He is being criticized for rightly rejecting the premise of the stupid question and snapping back at the reporter:
"My best advice to you is, shut up.”Calhoun had nothing to do with neither the current economic problems nor Connecticut's giant deficit, yet people think he's a bad guy because he makes a lot of money. Additionally, part of this anger seems to be because he was insensitive or something, that being a grave offense these days.
“Quite frankly, we bring in $12 million to the university, nothing to do with state funds,” Calhoun shouted back. “We make $12 million a year for this university. Get some facts and come back and see me. ... Don’t throw out salaries and other things.
“Get some facts and come back and see me. We turn over $12 million to the University of Connecticut, which is state-run. Next question.”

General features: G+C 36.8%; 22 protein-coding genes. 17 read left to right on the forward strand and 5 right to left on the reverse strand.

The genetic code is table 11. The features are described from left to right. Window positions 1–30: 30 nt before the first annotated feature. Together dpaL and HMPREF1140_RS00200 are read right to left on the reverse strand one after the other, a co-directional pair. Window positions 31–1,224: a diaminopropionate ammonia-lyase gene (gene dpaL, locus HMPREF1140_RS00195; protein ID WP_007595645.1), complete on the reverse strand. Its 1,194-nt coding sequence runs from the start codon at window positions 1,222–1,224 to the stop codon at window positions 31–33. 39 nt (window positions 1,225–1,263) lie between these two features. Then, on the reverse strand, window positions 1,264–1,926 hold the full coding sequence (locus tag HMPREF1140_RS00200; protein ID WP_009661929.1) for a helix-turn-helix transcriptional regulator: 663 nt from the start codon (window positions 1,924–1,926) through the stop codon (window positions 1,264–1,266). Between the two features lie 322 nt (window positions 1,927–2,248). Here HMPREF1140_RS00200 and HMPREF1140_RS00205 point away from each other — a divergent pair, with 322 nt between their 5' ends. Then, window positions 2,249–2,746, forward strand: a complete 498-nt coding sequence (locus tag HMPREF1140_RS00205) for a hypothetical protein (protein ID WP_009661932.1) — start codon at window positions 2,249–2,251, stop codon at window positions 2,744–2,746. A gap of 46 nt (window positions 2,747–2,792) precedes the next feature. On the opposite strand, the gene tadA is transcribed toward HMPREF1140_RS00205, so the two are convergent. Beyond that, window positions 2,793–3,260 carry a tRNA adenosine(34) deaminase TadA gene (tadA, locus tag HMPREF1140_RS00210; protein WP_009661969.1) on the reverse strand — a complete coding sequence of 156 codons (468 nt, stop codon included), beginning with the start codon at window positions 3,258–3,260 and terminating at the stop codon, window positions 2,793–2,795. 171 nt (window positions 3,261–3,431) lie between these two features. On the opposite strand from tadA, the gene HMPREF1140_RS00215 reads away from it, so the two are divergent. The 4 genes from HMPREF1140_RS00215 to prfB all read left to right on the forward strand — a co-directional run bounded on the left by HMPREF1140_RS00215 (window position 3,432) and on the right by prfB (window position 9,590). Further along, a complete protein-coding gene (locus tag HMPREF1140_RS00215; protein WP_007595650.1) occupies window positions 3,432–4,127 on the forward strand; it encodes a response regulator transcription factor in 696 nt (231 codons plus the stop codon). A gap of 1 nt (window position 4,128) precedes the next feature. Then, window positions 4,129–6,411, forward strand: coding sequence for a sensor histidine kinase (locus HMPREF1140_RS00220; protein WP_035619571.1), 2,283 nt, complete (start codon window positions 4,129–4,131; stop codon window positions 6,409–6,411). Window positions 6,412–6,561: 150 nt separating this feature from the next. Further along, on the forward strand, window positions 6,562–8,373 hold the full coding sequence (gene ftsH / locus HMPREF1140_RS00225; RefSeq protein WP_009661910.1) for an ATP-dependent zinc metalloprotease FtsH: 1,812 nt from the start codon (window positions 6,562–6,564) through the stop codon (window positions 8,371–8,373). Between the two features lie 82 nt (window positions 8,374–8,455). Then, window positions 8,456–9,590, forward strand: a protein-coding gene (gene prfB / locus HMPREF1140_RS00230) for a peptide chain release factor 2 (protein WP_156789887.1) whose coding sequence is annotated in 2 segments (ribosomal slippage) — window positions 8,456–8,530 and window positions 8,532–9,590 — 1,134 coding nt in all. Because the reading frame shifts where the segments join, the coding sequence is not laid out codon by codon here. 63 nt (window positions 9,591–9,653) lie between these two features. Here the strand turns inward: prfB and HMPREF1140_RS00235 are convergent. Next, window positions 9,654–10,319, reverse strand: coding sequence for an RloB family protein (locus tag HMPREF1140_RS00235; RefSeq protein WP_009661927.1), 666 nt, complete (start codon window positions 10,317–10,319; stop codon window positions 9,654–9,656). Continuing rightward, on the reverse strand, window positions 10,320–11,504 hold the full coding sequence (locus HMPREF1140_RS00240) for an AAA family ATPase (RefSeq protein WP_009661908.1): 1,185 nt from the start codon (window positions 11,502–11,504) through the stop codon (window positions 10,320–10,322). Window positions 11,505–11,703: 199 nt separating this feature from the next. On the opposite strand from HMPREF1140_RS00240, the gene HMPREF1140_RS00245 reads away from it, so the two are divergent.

To make this even more ridiculous, Connecticut lawmakers, who are responsible for the giant deficit, and should be the real targets of people's ire, want Calhoun reprimanded:
"Coach Calhoun needs to be reminded that he is a role model for many athletes and students and that his behavior should reflect this position ... His recent behavior was unacceptable, and we request that the university take appropriate disciplinary action to reinforce the high ethical standards we have come to expect from our flagship institution."I already had a high level of contempt for politicians, but the current economic situation has compounded that many times over. Not only do they keep passing the buck that deserves to stop with them, but they propose the absolute worst responses. And people like Calhoun have to take their abuse. Instead of reducing his pay by a couple hundred thousand dollars, they could easily find a wasteful program to cut, but it's easier to scapegoat.
He's backtracked a little bit since this controversy started, but I hope he doesn't give in any more. He was right.